Other than that I have numerous experiences in remote locations that is permanently in the memory banks like Salmon Fishing in Alaska, Fly Fishing for Trout in Canada, Bass in Japan and US, GT Fishing at Cape York, the very tip, Tuna Fishing in Portland. Luckily for me to be able to do my job I have to experience fishing in many forms to be able to look at new product that would suit our market.
5. Where do you see yourself in 5 years?
I would hope to be in the same situation, I have much time and money invested in the company and would not like to see it go away. I have hopes to continue expansion and bring in more and more of our own products that I have helped design to the Australian Market Place.
Again the best thing about my job is the ability to do just about anything I want to give it a go in Australia. I think this is part of Frogleys success and lures like the Hardz. Not many companies allow someone a free go with products like I am allowed mainly due to the trust of Dad. Without his trust I don’t think the company or you guys, the fishermen, would be able to see the range of products we have out now.
I would also like to add still married! My wife and kids are the best and allow me to be away for over 25 weekends a year plus multiple trips overseas and within Australia during the week seeing customers. Without their support I would not be able to keep doing what I do, so that is why I put married in 5 years would be great!
6. What’s top of the “bucket list”?
There is one fish that has eluded me for a few years, that is the 30+kg GT. I have been on a few remote trips where for some reason or another they just have not been there.
Another thing that I really want to do is take the fishing comps to a level that it is a more common sport in Australia. Fishing to most is regarded as a social thing with men, dead fish with blood photos and beer. While this stereotype is changing I want to be involved in helping the public change the image of the sport to something fun so that kids get involved more and go back to the good old days, go out fishing for the day not sitting at home playing video games.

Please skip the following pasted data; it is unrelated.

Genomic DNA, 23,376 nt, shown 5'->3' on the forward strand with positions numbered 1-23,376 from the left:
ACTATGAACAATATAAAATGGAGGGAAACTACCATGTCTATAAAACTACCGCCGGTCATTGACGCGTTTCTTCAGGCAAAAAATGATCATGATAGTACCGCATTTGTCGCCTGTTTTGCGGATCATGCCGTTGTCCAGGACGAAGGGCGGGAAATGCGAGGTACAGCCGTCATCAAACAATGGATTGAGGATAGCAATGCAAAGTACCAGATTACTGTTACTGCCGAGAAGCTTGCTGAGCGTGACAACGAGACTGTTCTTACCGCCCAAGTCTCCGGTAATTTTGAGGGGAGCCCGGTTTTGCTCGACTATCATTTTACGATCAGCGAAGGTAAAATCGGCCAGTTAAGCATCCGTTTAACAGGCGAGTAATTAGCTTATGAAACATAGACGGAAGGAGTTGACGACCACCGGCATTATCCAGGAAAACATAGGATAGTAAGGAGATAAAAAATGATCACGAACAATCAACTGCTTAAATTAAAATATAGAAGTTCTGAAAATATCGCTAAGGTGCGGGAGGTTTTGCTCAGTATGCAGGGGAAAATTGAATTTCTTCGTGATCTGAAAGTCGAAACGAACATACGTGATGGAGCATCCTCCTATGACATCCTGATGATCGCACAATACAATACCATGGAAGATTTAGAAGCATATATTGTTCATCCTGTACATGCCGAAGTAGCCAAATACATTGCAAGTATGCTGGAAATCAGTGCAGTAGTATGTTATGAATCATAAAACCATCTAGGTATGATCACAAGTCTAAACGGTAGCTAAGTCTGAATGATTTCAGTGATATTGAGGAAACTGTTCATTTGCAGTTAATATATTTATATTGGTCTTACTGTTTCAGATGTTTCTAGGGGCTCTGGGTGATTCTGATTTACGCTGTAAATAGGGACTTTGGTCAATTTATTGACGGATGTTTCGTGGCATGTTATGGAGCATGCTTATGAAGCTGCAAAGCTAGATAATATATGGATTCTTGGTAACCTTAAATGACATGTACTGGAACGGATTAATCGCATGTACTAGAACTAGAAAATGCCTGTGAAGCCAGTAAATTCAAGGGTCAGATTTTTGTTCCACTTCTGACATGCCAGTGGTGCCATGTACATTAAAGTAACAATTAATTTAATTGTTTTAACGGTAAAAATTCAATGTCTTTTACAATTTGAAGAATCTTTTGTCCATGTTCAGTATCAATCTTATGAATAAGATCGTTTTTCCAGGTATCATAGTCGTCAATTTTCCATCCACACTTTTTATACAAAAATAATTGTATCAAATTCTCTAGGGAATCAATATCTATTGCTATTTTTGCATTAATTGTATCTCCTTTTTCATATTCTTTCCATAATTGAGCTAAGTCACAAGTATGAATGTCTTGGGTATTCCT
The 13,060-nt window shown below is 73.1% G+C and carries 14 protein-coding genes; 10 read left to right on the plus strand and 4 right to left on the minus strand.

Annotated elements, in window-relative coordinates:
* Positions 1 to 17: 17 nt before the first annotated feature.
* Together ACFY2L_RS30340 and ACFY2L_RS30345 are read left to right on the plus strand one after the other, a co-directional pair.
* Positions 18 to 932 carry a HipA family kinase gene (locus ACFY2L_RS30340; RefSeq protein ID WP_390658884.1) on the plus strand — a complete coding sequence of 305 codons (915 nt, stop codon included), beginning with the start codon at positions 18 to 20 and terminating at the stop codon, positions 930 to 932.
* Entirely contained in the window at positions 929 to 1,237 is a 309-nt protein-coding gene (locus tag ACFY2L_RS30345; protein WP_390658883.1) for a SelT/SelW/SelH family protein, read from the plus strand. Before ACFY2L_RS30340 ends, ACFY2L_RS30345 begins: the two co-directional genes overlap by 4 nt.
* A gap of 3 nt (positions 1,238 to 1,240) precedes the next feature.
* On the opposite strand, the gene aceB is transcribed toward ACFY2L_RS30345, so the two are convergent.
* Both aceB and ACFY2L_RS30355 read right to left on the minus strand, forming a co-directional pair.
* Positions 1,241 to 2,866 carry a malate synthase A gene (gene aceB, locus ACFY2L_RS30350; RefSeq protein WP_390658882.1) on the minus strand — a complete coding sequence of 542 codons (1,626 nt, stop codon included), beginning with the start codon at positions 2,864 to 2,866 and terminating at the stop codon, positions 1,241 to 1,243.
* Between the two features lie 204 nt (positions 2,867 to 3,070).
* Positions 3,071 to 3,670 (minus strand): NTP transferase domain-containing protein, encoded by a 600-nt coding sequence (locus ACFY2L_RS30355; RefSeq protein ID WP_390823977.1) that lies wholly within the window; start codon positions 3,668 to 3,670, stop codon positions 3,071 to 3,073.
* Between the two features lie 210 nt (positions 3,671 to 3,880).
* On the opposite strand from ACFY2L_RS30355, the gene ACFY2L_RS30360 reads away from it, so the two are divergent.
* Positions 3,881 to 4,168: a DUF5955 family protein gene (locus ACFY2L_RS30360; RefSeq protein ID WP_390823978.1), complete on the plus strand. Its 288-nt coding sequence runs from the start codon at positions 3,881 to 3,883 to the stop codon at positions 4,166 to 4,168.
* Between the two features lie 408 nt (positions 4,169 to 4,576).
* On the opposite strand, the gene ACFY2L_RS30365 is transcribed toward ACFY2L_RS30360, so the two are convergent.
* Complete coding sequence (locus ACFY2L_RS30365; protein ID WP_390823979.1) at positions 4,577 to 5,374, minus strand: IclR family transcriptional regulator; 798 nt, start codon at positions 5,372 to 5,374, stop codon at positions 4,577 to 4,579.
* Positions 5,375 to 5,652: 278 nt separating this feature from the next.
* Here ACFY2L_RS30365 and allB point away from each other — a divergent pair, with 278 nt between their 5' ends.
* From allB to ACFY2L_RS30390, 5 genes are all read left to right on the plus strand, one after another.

While I like the beer and getting the boys to go fishing, I would love to see the sport regarded as something cool to have a go at. I personally think the bream comps are the top of the fishing tree and it is cool to see the fast boats and good gear.
7. Who do you look up to in the fishing community?
This is a hard one, with the fishing community, there are many people that have helped over the last few years since I have been involved in the trade.
I would say Tim Morgan in regards to his attitude at comps and how he conducts himself, taking the comps serious yet still being able to have fun. It seems to be something that people are missing more these days.
Another thing that I admire most is people. It doesn’t matter if we sponsor them or not but I look up to and listen to people who find the different techniques and different lures and use them to their benefit to do better. I know the sport is mostly filled up with sheep (like most sports), but there are a few in the sport that are the herders that the sheep follow and these people are great.
A good example of this was with my team anglers a few years ago, I had brand new lure samples for Atomic Hardz, the first samples which contained the Shad 40 and the Crank 38. At that stage the most common lure was the SX-40 so most people grabbed the Shad 40 to use and give it a go at the comp. Tim Morgan was the only one who took the Crank 38 to give it a go. He came second at the next comp with that lure and it was ordered soon after. Other anglers then followed and gave it a go and now it is the most common and highest selling bream lure in Australia, there always has to be someone to give it a go, these are the people that I look up to.